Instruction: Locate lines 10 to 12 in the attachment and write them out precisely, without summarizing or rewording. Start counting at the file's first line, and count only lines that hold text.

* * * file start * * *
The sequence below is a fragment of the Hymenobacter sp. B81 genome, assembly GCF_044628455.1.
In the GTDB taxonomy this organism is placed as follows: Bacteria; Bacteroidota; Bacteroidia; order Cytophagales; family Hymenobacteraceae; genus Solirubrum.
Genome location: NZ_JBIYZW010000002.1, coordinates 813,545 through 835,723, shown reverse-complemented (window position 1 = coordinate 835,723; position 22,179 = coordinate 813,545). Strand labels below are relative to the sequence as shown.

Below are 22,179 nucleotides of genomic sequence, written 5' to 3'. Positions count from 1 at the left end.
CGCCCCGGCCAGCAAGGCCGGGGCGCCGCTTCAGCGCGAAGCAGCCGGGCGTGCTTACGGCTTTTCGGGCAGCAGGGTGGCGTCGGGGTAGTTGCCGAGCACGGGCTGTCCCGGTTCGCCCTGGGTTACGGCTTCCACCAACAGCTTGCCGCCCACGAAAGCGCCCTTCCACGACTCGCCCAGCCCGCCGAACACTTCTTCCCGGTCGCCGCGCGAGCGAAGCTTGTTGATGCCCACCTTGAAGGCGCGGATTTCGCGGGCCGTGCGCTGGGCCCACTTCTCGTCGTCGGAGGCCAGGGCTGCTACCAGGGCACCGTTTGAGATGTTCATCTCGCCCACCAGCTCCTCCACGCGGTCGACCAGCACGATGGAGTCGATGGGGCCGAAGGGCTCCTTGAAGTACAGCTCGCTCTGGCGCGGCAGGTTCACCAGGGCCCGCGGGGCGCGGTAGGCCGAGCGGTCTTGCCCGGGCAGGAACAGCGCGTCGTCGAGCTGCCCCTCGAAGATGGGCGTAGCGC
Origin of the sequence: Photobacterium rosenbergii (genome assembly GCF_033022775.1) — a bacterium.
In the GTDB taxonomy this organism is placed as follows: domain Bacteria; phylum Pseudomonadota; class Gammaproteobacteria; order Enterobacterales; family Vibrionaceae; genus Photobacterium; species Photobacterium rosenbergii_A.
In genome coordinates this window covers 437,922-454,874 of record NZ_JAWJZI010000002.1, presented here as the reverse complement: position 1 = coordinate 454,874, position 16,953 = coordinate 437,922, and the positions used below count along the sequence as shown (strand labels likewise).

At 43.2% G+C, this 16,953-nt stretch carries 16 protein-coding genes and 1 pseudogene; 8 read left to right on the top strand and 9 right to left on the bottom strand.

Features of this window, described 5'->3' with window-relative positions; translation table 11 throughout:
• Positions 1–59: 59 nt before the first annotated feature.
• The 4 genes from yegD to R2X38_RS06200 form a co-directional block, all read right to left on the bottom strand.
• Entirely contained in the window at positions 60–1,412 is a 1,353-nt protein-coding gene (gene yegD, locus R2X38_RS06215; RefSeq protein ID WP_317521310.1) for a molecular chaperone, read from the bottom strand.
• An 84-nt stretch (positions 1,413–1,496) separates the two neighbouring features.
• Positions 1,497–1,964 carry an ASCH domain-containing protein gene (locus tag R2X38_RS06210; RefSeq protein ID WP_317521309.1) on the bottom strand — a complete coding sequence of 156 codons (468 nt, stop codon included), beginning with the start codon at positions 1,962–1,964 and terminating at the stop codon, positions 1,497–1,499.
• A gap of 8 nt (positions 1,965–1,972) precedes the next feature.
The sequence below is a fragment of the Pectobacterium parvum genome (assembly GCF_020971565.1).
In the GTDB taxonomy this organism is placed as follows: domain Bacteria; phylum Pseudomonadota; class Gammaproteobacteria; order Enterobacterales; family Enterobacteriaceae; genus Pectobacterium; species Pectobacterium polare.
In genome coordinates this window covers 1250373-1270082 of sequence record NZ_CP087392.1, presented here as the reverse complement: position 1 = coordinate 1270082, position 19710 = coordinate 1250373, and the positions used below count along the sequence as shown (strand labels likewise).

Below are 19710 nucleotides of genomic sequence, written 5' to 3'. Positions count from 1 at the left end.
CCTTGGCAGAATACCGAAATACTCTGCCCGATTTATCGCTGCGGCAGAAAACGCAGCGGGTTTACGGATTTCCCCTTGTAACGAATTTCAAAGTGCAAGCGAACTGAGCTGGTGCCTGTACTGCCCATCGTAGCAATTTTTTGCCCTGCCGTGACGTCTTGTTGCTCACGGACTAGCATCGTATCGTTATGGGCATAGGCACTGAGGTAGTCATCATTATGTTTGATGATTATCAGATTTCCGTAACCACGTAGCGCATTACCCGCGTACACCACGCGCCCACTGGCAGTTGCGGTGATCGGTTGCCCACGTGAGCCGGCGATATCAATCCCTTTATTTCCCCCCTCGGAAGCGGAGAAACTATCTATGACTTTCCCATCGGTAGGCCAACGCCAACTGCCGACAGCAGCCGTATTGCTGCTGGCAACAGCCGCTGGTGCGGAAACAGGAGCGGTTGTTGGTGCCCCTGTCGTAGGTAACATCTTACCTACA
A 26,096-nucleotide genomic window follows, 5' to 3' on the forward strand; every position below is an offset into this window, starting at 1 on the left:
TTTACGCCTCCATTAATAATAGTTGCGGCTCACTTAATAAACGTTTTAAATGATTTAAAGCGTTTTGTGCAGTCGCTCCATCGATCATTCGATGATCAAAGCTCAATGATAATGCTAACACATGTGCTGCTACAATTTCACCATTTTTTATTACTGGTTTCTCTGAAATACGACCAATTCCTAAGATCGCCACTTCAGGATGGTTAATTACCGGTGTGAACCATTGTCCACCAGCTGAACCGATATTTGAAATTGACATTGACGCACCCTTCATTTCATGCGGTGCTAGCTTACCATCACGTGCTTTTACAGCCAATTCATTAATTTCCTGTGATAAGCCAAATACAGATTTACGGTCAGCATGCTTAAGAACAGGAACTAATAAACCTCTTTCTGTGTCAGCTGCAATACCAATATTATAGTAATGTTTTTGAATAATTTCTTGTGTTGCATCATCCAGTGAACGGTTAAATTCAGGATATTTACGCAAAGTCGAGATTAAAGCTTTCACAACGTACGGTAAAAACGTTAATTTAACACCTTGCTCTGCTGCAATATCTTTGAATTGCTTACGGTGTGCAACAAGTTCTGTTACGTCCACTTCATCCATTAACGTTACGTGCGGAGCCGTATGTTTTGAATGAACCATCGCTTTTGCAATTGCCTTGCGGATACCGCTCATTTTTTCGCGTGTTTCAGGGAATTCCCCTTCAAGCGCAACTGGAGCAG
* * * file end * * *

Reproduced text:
Features of this window, described 5'->3' with window-relative positions; translation table 11 throughout:
• Positions 1–59: 59 nt before the first annotated feature.
• The 4 genes from yegD to R2X38_RS06200 form a co-directional block, all read right to left on the bottom strand.